ch14-Indexing Structures for Files

ch14-Indexing Structures for Files - Copyright 2007 Ramez...

Info iconThis preview shows pages 1–7. Sign up to view the full content.

View Full Document Right Arrow Icon
Slide 14- 1 Copyright © 2007 Ramez Elmasri and Shamkant B. Navathe
Background image of page 1

Info iconThis preview has intentionally blurred sections. Sign up to view the full version.

View Full DocumentRight Arrow Icon
Copyright © 2007 Ramez Elmasri and Shamkant B. Navathe Chapter 14 Indexing Structures for Files
Background image of page 2
Slide 14- 3 Copyright © 2007 Ramez Elmasri and Shamkant B. Navathe Chapter Outline Types of Single-level Ordered Indexes Primary Indexes Clustering Indexes Secondary Indexes Multilevel Indexes Dynamic Multilevel Indexes Using B-Trees and B+-Trees Indexes on Multiple Keys
Background image of page 3

Info iconThis preview has intentionally blurred sections. Sign up to view the full version.

View Full DocumentRight Arrow Icon
Slide 14- 4 Copyright © 2007 Ramez Elmasri and Shamkant B. Navathe Indexes as Access Paths A single-level index is an auxiliary file that makes it more efficient to search for a record in the data file. The index is usually specified on one field of the file (although it could be specified on several fields) One form of an index is a file of entries < field value, pointer to record> , which is ordered by field value The index is called an access path on the field.
Background image of page 4
Slide 14- 5 Copyright © 2007 Ramez Elmasri and Shamkant B. Navathe Indexes as Access Paths (contd.) The index file usually occupies considerably less disk blocks than the data file because its entries are much smaller A binary search on the index yields a pointer to the file record Indexes can also be characterized as dense or sparse A dense index has an index entry for every search key value (and hence every record) in the data file. A sparse (or nondense) index , on the other hand, has index entries for only some of the search values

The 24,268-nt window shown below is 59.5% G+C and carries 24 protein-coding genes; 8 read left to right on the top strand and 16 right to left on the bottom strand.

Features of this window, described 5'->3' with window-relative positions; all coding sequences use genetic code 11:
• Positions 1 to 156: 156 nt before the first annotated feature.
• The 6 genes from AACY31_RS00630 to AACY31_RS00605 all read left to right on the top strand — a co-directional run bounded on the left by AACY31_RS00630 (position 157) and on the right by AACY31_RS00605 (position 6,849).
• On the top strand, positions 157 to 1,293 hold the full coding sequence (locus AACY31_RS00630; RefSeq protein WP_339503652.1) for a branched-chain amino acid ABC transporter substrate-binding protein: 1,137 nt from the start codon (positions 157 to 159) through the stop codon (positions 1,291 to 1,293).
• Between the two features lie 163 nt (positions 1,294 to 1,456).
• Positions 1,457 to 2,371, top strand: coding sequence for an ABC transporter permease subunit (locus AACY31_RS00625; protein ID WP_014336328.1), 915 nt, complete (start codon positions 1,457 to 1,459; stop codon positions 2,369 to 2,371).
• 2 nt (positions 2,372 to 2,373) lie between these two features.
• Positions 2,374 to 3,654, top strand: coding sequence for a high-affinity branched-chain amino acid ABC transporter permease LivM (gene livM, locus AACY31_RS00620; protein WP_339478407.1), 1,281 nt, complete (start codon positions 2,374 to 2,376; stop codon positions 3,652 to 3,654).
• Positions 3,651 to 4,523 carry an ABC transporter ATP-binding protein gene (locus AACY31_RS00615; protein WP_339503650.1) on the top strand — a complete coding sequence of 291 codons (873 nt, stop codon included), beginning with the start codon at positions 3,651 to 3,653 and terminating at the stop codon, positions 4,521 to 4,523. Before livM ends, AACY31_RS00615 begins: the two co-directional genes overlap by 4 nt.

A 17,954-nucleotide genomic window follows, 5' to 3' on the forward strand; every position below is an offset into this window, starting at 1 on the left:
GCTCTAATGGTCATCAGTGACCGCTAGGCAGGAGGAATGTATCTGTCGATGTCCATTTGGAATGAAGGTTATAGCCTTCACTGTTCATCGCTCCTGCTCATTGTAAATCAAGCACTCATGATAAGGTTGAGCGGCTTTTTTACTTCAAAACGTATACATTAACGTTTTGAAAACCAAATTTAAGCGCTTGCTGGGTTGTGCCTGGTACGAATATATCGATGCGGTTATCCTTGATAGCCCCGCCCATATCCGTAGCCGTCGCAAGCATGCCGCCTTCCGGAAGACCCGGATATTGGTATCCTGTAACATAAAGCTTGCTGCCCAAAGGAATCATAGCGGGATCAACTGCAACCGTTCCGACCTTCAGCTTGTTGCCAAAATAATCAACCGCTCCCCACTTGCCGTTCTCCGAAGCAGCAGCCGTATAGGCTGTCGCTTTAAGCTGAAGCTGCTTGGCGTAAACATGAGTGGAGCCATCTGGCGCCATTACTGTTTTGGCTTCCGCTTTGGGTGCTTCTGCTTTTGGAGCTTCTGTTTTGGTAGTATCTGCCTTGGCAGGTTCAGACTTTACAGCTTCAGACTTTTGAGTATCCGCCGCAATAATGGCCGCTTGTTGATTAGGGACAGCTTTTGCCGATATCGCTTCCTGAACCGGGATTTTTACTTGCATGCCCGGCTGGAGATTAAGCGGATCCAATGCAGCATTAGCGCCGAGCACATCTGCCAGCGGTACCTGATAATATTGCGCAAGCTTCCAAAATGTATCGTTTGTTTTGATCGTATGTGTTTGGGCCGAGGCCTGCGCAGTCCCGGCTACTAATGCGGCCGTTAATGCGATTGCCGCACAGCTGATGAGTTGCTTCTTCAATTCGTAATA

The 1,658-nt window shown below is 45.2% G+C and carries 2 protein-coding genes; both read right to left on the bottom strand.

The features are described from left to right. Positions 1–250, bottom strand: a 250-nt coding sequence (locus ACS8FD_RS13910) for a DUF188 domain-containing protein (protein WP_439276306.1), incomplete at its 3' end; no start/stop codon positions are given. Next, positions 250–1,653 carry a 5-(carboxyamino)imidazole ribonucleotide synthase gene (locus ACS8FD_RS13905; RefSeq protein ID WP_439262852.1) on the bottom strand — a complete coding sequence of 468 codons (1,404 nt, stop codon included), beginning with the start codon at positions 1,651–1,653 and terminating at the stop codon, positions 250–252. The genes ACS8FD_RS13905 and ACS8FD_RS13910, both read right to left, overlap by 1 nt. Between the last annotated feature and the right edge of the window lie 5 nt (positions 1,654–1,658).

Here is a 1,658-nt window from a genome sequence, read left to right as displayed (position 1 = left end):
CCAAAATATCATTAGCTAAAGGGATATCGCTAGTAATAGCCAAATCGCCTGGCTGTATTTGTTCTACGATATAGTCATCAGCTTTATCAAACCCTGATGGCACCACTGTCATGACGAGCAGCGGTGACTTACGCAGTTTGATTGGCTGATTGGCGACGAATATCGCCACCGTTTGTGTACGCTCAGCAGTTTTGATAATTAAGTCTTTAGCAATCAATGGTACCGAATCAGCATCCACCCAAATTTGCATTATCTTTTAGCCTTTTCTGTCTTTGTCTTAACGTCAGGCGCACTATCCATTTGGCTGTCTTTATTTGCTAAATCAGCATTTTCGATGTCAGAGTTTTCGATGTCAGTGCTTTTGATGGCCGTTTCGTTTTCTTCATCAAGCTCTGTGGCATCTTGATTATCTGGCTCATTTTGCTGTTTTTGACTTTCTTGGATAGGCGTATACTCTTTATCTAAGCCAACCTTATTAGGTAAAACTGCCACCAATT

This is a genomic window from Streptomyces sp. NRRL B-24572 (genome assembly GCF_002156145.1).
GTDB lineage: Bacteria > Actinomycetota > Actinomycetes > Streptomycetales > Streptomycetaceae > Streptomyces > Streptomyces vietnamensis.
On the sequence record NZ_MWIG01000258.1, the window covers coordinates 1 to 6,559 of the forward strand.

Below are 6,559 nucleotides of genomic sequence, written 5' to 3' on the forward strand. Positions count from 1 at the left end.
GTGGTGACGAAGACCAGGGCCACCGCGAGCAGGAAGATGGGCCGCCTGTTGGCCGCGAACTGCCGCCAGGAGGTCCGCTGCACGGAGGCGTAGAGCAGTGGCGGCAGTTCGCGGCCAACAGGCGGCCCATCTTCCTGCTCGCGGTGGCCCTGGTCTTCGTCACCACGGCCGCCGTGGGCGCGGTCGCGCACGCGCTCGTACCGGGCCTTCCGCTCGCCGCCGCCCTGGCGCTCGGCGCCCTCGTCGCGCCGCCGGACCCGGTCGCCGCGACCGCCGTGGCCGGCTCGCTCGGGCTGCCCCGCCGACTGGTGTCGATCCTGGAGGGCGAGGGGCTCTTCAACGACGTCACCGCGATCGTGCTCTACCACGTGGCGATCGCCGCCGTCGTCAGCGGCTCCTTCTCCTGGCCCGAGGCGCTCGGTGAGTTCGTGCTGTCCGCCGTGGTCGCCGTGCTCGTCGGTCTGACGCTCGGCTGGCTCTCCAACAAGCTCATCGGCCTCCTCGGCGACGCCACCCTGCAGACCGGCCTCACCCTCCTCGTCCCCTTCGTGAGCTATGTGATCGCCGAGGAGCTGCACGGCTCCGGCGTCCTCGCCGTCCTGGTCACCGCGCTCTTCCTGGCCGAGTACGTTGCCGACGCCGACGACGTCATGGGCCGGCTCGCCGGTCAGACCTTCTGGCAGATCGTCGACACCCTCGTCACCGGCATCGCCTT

Background image of page 5

Info iconThis preview has intentionally blurred sections. Sign up to view the full version.

View Full DocumentRight Arrow Icon
Slide 14- 6 Copyright © 2007 Ramez Elmasri and Shamkant B. Navathe Indexes as Access Paths (contd.) Example: Given the following data file EMPLOYEE(NAME, SSN, ADDRESS, JOB, SAL, . .. ) Suppose that: record size R=150 bytes block size B=512 bytes r=30000 records Then, we get: blocking factor Bfr= B div R= 512 div 150= 3 records/block number of file blocks b= (r/Bfr)= (30000/3)= 10000 blocks For an index on the SSN field, assume the field size V SSN =9 bytes, assume the record pointer size P R =7 bytes. Then: index entry size R I =(V SSN + P R )=(9+7)=16 bytes index blocking factor Bfr I = B div R I = 512 div 16= 32 entries/block
Background image of page 6
Image of page 7
This is the end of the preview. Sign up to access the rest of the document.

Page1 / 28

ch14-Indexing Structures for Files - Copyright 2007 Ramez...

This preview shows document pages 1 - 7. Sign up to view the full document.

View Full Document Right Arrow Icon
Ask a homework question - tutors are online